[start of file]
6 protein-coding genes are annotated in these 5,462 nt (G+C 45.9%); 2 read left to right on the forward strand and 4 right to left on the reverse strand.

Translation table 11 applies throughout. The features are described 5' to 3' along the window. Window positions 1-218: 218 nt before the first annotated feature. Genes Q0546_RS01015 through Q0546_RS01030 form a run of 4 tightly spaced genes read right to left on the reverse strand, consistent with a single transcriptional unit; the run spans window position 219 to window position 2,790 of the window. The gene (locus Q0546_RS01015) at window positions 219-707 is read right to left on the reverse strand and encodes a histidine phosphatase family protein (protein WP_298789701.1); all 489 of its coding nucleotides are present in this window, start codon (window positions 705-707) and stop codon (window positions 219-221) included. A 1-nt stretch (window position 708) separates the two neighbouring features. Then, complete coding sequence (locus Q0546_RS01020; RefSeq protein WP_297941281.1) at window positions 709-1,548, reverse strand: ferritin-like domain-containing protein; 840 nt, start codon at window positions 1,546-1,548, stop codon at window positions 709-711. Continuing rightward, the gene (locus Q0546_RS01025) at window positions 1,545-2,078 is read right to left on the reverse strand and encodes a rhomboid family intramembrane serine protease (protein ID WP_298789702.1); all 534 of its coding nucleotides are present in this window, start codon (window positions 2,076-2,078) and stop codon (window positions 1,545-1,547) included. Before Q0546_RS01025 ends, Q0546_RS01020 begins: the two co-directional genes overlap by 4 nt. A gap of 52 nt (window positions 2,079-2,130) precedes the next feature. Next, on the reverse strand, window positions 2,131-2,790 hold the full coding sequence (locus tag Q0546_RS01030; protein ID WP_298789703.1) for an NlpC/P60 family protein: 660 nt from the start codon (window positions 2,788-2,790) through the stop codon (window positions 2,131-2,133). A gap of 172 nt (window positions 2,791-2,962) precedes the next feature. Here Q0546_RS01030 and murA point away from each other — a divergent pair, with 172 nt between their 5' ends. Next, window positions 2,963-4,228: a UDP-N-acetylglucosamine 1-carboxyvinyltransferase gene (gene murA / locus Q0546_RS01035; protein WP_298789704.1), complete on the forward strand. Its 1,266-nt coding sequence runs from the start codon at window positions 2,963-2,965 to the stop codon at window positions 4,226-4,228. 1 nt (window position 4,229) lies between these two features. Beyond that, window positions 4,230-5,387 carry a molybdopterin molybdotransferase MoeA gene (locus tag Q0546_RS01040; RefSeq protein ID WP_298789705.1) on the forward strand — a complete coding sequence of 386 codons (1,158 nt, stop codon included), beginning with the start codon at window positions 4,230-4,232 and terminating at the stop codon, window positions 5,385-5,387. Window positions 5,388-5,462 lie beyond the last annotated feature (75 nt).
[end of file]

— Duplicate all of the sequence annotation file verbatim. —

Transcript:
6 protein-coding genes are annotated in these 5,462 nt (G+C 45.9%); 2 read left to right on the forward strand and 4 right to left on the reverse strand.

Translation table 11 applies throughout. The features are described 5' to 3' along the window. Window positions 1-218: 218 nt before the first annotated feature. Genes Q0546_RS01015 through Q0546_RS01030 form a run of 4 tightly spaced genes read right to left on the reverse strand, consistent with a single transcriptional unit; the run spans window position 219 to window position 2,790 of the window. The gene (locus Q0546_RS01015) at window positions 219-707 is read right to left on the reverse strand and encodes a histidine phosphatase family protein (protein WP_298789701.1); all 489 of its coding nucleotides are present in this window, start codon (window positions 705-707) and stop codon (window positions 219-221) included. A 1-nt stretch (window position 708) separates the two neighbouring features. Then, complete coding sequence (locus Q0546_RS01020; RefSeq protein WP_297941281.1) at window positions 709-1,548, reverse strand: ferritin-like domain-containing protein; 840 nt, start codon at window positions 1,546-1,548, stop codon at window positions 709-711. Continuing rightward, the gene (locus Q0546_RS01025) at window positions 1,545-2,078 is read right to left on the reverse strand and encodes a rhomboid family intramembrane serine protease (protein ID WP_298789702.1); all 534 of its coding nucleotides are present in this window, start codon (window positions 2,076-2,078) and stop codon (window positions 1,545-1,547) included. Before Q0546_RS01025 ends, Q0546_RS01020 begins: the two co-directional genes overlap by 4 nt. A gap of 52 nt (window positions 2,079-2,130) precedes the next feature. Next, on the reverse strand, window positions 2,131-2,790 hold the full coding sequence (locus tag Q0546_RS01030; protein ID WP_298789703.1) for an NlpC/P60 family protein: 660 nt from the start codon (window positions 2,788-2,790) through the stop codon (window positions 2,131-2,133). A gap of 172 nt (window positions 2,791-2,962) precedes the next feature. Here Q0546_RS01030 and murA point away from each other — a divergent pair, with 172 nt between their 5' ends. Next, window positions 2,963-4,228: a UDP-N-acetylglucosamine 1-carboxyvinyltransferase gene (gene murA / locus Q0546_RS01035; protein WP_298789704.1), complete on the forward strand. Its 1,266-nt coding sequence runs from the start codon at window positions 2,963-2,965 to the stop codon at window positions 4,226-4,228. 1 nt (window position 4,229) lies between these two features. Beyond that, window positions 4,230-5,387 carry a molybdopterin molybdotransferase MoeA gene (locus tag Q0546_RS01040; RefSeq protein ID WP_298789705.1) on the forward strand — a complete coding sequence of 386 codons (1,158 nt, stop codon included), beginning with the start codon at window positions 4,230-4,232 and terminating at the stop codon, window positions 5,385-5,387. Window positions 5,388-5,462 lie beyond the last annotated feature (75 nt).